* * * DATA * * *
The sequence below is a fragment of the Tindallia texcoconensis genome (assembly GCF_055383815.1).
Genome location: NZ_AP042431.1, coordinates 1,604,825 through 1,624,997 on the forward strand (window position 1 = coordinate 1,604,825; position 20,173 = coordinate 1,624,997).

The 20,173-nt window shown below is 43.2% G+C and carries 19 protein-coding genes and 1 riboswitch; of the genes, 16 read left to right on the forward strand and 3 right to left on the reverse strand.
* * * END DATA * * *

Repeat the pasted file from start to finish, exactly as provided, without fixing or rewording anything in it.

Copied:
The sequence below is a fragment of the Tindallia texcoconensis genome (assembly GCF_055383815.1).
Genome location: NZ_AP042431.1, coordinates 1,604,825 through 1,624,997 on the forward strand (window position 1 = coordinate 1,604,825; position 20,173 = coordinate 1,624,997).

The 20,173-nt window shown below is 43.2% G+C and carries 19 protein-coding genes and 1 riboswitch; of the genes, 16 read left to right on the forward strand and 3 right to left on the reverse strand.